If you are subscriber to AE's services at any paid level (Visitor, Research, or Premium), you can check out all seven charts, including detailed information about results from 468 auctions at 76 auction houses. Be sure you are logged in, and then click here.

Rare Book Monthly

  • <b>Swann Auction Galleries Feb 25:</b> Frederick Douglass, ALS recruiting help for his paper after schism with Garrison, Rochester, 1851. $20,000 to $30,000.
    <b>Swann Auction Galleries Feb 25:</b> James Dean, photograph by Sanford H. Roth, signed & inscribed by Dean. $7,000 to $10,000.
    <b>Swann Auction Galleries Feb 25:</b> Richard Wagner, ALS requesting confirmation that the Grand Duke received his letter, 1863. $3,000 to $4,000.
    <b>Swann Auction Galleries Feb 25:</b> Benjamin Rush, ALS, doctor’s note for a Revolutionary soldier, 1780. $2,500 to $3,500.
    <b>Swann Auction Galleries Feb 25:</b> Lord Byron, ALS to Cambridge classmate, “your friendship is of more account to me than all these absurd vanities,” c. 1812. $3,000 to $4,000.
    <b>Swann Auction Galleries Feb 25:</b> Ernest Hemingway, <i>Three Stories & Ten Poems,</i> first edition of the author’s first book, Paris, 1923. $20,000 to $30,000.
    <b>Swann Auction Galleries Feb 25:</b> Ralph Ellison, <i>Invisible Man,</i> first English edition of the author’s first novel, signed, London, 1953. $1,800 to $2,500.
    <b>Swann Auction Galleries Feb 25:</b> Margery Lawrence, <i>The Madonna of Seven Moons,</i> first edition in unrestored dust jacket, Indianapolis, 1933. $800 to $1,200.
    <b>Swann Auction Galleries Feb 25:</b> Joseph Albers, <i>Interaction of Color,</i> 80 color screenprints, Yale University Press, New Haven & London, 1963. $4,000 to $6,000.
    <b>Swann Auction Galleries Feb 25:</b> Albert Einstein, autograph manuscript, unsigned, likely a draft discarded while working toward a unified field theory. $10,000 to $20,000.
  • <center><b>The Collectors’ Sale<br>March 3, 2021</b>
    <b>Fonsie Mealy, Mar. 3:</b> Verlag, Luzern, Publishers: <i>The Book of Kells,</i> the most precious illuminated manuscript of the early Middle Ages, now reproduced, the FIRST AND ONLY COMPLETE FINE ART FACSIMILE EDITION. €5,000 to €6,000.
    <b>Fonsie Mealy, Mar. 3:</b> Rowling (J.K.) <i>Harry Potter and the Philosophers Stone,</i> 8vo, L. (Bloomsbury) 1997, First Deluxe Edn., Signed by the Author on title page. €4,000 to €5,000.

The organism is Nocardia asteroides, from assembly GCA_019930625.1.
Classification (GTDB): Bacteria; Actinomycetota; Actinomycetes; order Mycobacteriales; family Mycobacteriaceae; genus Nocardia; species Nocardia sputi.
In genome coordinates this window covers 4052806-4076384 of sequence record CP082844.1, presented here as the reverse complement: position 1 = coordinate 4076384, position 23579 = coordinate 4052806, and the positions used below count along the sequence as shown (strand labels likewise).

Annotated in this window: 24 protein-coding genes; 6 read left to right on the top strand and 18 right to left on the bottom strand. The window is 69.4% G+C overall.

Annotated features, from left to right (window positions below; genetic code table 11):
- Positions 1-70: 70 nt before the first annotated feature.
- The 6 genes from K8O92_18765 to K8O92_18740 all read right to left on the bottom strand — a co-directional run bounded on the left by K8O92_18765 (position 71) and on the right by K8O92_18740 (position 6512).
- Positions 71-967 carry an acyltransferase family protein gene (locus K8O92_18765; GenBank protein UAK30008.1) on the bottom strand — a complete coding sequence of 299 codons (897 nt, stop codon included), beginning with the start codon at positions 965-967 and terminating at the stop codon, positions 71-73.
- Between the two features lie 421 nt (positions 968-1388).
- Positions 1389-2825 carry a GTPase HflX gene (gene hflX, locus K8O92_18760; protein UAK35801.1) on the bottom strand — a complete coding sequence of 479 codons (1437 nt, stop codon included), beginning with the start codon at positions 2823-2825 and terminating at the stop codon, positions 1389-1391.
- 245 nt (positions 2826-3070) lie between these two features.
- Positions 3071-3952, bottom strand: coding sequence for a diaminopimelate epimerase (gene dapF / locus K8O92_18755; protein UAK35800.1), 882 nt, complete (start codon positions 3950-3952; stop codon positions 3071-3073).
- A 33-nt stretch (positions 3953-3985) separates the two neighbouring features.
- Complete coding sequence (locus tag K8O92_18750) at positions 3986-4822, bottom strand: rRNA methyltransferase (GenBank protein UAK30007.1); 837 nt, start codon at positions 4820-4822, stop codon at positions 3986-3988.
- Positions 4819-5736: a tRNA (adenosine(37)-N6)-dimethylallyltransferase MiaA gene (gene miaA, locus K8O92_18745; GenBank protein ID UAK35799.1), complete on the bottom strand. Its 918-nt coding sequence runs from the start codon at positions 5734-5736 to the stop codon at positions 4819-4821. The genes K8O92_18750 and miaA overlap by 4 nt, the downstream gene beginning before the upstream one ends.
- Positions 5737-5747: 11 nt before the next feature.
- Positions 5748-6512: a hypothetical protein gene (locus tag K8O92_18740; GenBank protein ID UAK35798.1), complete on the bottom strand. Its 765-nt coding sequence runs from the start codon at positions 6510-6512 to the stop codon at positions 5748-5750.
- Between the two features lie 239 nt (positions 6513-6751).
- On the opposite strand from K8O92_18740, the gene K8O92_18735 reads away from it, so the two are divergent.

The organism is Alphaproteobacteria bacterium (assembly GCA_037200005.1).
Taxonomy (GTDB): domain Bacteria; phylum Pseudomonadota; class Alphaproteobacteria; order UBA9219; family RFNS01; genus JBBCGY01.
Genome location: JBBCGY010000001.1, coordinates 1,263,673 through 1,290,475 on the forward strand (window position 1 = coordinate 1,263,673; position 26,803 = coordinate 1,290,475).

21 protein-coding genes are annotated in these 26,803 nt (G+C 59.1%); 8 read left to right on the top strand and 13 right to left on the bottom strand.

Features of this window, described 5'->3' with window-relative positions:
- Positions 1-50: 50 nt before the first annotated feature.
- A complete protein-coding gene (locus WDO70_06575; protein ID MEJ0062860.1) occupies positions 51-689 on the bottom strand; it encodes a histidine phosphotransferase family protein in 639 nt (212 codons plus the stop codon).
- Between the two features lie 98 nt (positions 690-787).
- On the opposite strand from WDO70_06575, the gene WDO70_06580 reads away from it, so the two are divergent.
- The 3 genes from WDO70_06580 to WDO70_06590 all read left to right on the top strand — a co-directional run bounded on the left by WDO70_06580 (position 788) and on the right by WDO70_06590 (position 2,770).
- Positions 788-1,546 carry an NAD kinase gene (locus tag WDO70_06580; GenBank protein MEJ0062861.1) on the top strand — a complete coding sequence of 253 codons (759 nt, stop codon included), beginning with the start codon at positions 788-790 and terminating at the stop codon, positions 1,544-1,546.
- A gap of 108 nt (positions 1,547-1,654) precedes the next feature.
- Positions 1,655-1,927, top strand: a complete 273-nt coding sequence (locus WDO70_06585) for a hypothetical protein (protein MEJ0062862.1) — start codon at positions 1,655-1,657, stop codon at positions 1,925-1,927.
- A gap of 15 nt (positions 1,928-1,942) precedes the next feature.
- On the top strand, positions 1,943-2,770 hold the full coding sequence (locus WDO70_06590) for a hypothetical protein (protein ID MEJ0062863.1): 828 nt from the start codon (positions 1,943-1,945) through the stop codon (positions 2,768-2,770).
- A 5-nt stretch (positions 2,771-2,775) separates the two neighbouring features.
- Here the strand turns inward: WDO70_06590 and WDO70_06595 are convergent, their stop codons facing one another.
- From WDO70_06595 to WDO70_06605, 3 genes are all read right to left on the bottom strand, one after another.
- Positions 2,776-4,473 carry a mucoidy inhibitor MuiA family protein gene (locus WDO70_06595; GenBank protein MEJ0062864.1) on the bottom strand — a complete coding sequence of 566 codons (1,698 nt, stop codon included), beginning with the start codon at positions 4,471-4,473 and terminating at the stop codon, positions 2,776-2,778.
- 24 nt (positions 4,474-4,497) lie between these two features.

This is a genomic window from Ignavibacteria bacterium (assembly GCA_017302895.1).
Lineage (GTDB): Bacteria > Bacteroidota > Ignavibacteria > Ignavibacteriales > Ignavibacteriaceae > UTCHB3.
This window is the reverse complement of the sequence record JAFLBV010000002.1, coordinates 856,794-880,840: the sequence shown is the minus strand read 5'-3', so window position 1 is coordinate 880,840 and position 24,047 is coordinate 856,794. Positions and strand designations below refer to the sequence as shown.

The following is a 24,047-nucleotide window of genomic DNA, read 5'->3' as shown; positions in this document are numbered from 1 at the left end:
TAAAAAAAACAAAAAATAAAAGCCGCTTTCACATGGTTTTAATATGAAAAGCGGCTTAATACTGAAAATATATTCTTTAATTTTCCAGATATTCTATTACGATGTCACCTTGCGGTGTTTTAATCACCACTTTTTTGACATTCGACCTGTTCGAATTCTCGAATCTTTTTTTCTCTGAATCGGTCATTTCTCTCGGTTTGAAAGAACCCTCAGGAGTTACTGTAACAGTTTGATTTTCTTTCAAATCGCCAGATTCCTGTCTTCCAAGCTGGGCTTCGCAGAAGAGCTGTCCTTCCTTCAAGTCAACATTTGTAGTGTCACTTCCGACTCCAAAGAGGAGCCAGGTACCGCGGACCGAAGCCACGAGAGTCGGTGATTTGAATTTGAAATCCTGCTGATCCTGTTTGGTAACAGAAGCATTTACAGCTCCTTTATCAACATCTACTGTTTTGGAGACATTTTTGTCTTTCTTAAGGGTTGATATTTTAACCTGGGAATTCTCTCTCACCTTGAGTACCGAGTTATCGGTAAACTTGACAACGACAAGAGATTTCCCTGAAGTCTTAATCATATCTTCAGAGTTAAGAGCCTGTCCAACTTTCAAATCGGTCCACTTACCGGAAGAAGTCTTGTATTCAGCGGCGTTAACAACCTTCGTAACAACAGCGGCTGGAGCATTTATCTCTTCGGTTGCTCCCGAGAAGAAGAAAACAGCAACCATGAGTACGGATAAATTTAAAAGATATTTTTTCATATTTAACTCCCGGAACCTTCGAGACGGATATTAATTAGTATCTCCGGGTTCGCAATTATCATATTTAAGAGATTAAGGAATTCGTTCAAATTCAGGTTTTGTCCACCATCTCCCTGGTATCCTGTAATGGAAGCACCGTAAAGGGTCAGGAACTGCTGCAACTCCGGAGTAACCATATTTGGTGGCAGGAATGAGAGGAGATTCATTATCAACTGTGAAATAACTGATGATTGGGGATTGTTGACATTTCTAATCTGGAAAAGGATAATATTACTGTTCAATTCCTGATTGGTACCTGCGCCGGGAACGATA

<b>Fonsie Mealy, Mar. 3:</b> Gilbert (John T.) Account of Facsimiles of National Manuscripts of Ireland, from the earliest extant specimens to A.D. 719. €2,000 to €3,000.
    <center><b>The Collectors’ Sale<br>March 3, 2021</b>
    <b>Fonsie Mealy, Mar. 3:</b> <i>The Georgian Society Records of Eighteenth-Century Domestic Architecture in Dublin [-Ireland],</i> 5 vols. lg. 4to D. 1909 - 1913. Limited Editions. €1,500 to €2,000.
    <b>Fonsie Mealy, Mar. 3:</b> Yeats (W.B.) <i>The Poems of W.B. Yeats,</i> 2 vols., roy 8vo, L. (MacMillan & Co.) 1949, Limited Edn., No. 185 (of 375 copies). Signed. €1,500 to €2,000.
    <b>Fonsie Mealy, Mar. 3:</b> Crone (John S.)ed. <i>The Irish Book Lover, A Monthly Review of Irish Literature and Bibliography.</i> Vol. I No 1 August 1909 - Vol. XXXII No. 6, September 1957. €1,250 to €2,000.
    <center><b>The Collectors’ Sale<br>March 3, 2021</b>
    <b>Fonsie Mealy, Mar. 3:</b> Yeats (John Butler) <i>An original self-portrait Sketch,</i> Signed and dated April 1919, N[ew] York. €1,200 to €1,500.
    <b>Fonsie Mealy, Mar. 3:</b> Photograph Album. Entitled ''A Souvenir of the Visit to Jeypore Samasthanam of His Excellency the Right Hon'ble Viscount Goschen of Hawkhurst… 14th December 1927''. €1,000 to €1,500.
    <b>Fonsie Mealy, Mar. 3:</b> Pistolesi (Erasmo) <i>Il Vaticano,</i> 8vols. large atlas, folio Rome (Tipografia della Societa..) 1829. €500 to €600.
    <center><b>The Collectors’ Sale<br>March 3, 2021</b>
    <b>Fonsie Mealy, Mar. 3:</b> Chagall (Marc)illus., Legmarie (Jean) comp., <i>The Jerusalem Windows,</i> folio N.Y. (George Braziller) 1962. €400 to €500.
    <b>Fonsie Mealy, Mar. 3:</b> Bullitt (Thos. W.) <i>My Life at Oxmoor,</i> Life on a Farm in Kentucky before the War. Roy 8vo Louisville, Kentucky, 1911. Privately Printed No. 86 of 100 Copies Only. €300 to €400.
    <b>Fonsie Mealy, Mar. 3:</b> Popish Plot: Oates (Titus) <i>The Popes Whore House or The Merchandise of The Whore of Rome,</i> folio L. 1679. First Edn. €100 to €150.